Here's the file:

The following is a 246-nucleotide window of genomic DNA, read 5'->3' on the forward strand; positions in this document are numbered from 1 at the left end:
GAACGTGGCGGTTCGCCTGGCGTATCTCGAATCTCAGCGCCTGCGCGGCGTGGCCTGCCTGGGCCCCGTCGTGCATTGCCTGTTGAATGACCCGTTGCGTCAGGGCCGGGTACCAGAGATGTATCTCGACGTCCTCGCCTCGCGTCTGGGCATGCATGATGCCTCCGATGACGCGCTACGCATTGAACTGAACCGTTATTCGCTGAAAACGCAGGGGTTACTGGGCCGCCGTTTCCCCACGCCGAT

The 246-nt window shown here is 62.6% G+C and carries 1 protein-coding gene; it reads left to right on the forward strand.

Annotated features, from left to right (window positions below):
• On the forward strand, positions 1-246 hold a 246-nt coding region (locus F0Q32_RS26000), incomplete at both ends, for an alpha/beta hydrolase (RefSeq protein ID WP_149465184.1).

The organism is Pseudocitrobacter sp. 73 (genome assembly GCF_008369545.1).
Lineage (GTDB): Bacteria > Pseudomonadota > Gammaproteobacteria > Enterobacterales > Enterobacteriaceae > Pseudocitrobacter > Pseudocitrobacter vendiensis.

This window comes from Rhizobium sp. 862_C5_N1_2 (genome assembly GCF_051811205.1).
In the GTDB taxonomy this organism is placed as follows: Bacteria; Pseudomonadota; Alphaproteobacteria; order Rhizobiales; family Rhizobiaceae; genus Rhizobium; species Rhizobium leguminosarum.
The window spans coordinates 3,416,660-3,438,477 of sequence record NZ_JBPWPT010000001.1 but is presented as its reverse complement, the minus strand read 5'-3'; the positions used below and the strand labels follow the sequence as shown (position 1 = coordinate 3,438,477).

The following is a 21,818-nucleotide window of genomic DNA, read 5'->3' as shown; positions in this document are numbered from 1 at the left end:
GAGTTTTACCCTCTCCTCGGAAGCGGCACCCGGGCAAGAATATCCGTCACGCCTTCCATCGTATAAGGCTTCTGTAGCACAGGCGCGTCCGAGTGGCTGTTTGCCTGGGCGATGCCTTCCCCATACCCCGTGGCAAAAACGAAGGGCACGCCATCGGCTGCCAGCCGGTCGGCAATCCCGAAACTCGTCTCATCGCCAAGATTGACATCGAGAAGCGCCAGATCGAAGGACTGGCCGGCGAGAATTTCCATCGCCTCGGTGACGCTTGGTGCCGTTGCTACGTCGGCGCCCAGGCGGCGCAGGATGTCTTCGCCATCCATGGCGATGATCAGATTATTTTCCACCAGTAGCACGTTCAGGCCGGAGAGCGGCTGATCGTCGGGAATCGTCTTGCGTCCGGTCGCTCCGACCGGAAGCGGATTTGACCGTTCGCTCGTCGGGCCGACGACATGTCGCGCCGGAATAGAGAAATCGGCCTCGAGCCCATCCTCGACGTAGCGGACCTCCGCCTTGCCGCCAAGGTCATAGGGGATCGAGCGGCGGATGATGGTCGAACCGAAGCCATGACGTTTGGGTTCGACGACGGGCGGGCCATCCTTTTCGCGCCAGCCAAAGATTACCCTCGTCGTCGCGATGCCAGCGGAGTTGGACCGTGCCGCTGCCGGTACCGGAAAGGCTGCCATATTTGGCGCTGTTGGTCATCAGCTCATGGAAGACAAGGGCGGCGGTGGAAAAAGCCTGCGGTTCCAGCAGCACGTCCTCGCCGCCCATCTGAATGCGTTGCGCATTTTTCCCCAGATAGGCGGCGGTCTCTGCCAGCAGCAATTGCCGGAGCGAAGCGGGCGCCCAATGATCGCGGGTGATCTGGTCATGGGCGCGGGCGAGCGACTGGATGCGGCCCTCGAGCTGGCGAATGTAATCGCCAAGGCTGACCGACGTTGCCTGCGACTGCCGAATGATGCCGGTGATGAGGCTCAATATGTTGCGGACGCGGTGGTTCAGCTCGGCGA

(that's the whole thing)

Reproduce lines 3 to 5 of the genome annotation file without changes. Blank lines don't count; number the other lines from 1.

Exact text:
The 246-nt window shown here is 62.6% G+C and carries 1 protein-coding gene; it reads left to right on the forward strand.

Annotated features, from left to right (window positions below):
• On the forward strand, positions 1-246 hold a 246-nt coding region (locus F0Q32_RS26000), incomplete at both ends, for an alpha/beta hydrolase (RefSeq protein ID WP_149465184.1).